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Comment by chris-hibbert-1 on How common is it for one entity to have a 3+ year technological lead on its nearest competitor? · 2019-11-17T22:25:10.899Z · score: 1 (1 votes) · LW · GW

Xerox PARC in the 70s and early 80s had a head start on inventing the personal computer revolution. PARC was well-funded, and they spent a fair amount of money building computers so each researcher had one on their desk. A little later, PCs were made in such quantity that it was no longer possible to stay ahead and have better equipment than businesses and consumers could buy. At PARC, they invented ethernet, the desktop metaphor, WYSIWYG editing, and much else. they didn't invent the mouse, but they built platforms and environments that made really great use of it.


Comment by chris-hibbert-1 on Instant stone (just add water!) · 2019-11-16T18:53:10.140Z · score: 2 (2 votes) · LW · GW

The next stage in the evolution of building with concrete is also a wonderful innovation. "pre-stressed" concrete is another solution to the problem that concrete is stronger in compression than in tension. To make pre-stressed concrete, you start by laying out the rebar in sections where you will pour the concrete with the ends of the rebar sticking out. Then, just before pouring the concrete, you put the re-bar under tension, pulling it from the ends. After the concrete sets hard, you release the tension. the re-bar pulls the concrete, putting the entire slab under compression. Then when you use it to bridge over a gap, any resulting tension is partly mitigated by the pre-existing squeeze.

Comment by chris-hibbert-1 on Strategy is the Deconfusion of Action · 2019-01-04T05:02:41.112Z · score: 5 (3 votes) · LW · GW

anything called a strategy will be a causal explanation of how a given action or set of actions will cause success.

This is very helpful. It should be in bold.

Comment by chris-hibbert-1 on Norms of Membership for Voluntary Groups · 2018-12-27T16:14:15.243Z · score: 14 (5 votes) · LW · GW

Elinor Ostrom has written several books that would be informative. Much of her work is from the point of view of the incentives that produced particular patterns of cooperation and keep it going over long periods of time. You'll have to do your own thinking about how to move a particular organization toward a stable norm. Robert Ellicskson's "Order without Law" is more about dispute settlement among neighbors and enforcing different sets of norms than about organizing groups, but there are interesting examples there, too.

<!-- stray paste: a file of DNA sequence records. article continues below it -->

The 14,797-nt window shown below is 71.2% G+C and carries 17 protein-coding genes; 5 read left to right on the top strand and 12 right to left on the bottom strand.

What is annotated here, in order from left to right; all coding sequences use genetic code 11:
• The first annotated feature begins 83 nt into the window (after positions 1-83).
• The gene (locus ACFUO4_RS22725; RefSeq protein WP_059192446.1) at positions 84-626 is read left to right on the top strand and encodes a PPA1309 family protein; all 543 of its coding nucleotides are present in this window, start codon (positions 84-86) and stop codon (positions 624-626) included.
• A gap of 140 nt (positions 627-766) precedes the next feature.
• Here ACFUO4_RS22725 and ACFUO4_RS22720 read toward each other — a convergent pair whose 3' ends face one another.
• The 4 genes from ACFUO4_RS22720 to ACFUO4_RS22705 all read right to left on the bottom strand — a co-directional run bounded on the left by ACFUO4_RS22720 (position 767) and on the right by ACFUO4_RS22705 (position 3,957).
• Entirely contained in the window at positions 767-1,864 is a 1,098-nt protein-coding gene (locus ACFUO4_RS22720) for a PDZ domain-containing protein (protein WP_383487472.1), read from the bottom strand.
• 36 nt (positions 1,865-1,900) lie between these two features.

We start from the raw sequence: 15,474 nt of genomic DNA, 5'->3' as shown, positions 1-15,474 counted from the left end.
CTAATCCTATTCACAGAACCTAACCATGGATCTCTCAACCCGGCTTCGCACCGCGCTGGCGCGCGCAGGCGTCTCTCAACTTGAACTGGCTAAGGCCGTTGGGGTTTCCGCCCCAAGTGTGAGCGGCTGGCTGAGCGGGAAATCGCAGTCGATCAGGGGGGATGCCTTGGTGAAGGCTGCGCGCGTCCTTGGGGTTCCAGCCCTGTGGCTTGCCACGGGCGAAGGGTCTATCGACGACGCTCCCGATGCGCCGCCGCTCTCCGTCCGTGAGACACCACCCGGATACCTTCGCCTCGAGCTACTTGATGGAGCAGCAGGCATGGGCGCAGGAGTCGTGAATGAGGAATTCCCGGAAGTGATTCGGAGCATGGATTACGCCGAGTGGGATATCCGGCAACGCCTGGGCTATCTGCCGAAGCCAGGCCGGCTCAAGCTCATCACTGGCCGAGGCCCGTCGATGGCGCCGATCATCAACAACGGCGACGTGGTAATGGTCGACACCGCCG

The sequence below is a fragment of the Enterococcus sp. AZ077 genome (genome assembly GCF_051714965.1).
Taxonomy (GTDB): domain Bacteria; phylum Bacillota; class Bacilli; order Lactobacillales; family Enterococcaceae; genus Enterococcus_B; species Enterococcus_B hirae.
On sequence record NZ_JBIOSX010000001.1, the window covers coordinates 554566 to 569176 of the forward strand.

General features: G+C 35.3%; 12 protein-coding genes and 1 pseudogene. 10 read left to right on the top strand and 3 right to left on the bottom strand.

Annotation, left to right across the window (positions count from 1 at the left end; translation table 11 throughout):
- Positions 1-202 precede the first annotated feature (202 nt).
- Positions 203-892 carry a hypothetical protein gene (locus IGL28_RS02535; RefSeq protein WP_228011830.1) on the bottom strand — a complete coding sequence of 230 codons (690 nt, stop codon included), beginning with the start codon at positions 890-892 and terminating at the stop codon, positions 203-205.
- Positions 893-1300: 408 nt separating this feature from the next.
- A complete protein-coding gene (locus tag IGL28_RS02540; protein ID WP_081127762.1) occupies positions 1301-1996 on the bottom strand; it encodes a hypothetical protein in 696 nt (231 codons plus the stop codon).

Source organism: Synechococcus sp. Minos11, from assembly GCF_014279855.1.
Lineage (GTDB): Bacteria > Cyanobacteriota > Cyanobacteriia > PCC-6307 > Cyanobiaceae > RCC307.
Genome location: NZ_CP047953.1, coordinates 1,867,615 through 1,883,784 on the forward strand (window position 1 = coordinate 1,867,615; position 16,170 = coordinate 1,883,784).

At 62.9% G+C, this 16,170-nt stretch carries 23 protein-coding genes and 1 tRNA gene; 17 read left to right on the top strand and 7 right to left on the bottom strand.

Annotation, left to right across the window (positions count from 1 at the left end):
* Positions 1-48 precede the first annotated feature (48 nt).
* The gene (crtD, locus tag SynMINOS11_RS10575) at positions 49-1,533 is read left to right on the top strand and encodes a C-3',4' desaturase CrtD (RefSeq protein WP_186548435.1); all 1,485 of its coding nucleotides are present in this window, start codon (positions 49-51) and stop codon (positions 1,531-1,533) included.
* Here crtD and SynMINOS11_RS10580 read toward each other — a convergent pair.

James C. Scott's "Thinking like a State" talks more about pathological cases from a self-government viewpoint, and doesn't have much to say about healthy groups.

I would want to expand the taxonomy to include sports leagues for children (children and their parents cycle through on an annual basis, while some core maintains the form of the organization) and HOAs, which are attached to property and have different standard pathologies, since membership is incidental to another goal, but members can impose substantial penalties and incentives on each other,

Comment by chris-hibbert-1 on Realism about rationality · 2018-09-22T16:50:03.657Z · score: 1 (1 votes) · LW · GW
The question is, given a situation in which intuition A demands action X and intuition B demands action Y, what is the morally correct action? The answer might be "X", it might be "Y", it might be "both actions are equally good", or it might be even "Z" for some Z different from both X and Y. But any answer effectively determines a way to remove the contradiction, replacing it by a consistent overarching system. And, if we actually face that situation, we need to actually choose an answer.

This reminds me of my rephrasing of the description of epistemology. The standard description started out as "the science of knowledge" or colloquially, "how do we know what we know". I've maintained, since reading Bartley ("The Retreat to Commitment"), that the right description is "How do we decide what to believe?" So your final sentence seems right to me, but that's different from the rest of your argument, which presumes that there's a "right" answer and our job is finding it. Our job is finding a decision procedure, and studying what differentiates "right" answers from "wrong" answers is useful fodder for that, but it's not the actual goal.

Comment by chris-hibbert-1 on Subsidizing Prediction Markets · 2018-08-26T22:58:26.598Z · score: 3 (2 votes) · LW · GW

Thanks for writing this up. I agree that subsidies are a crucial ingredient. I don't agree completely with everything else you wrote, so I'm going to write a longish reply.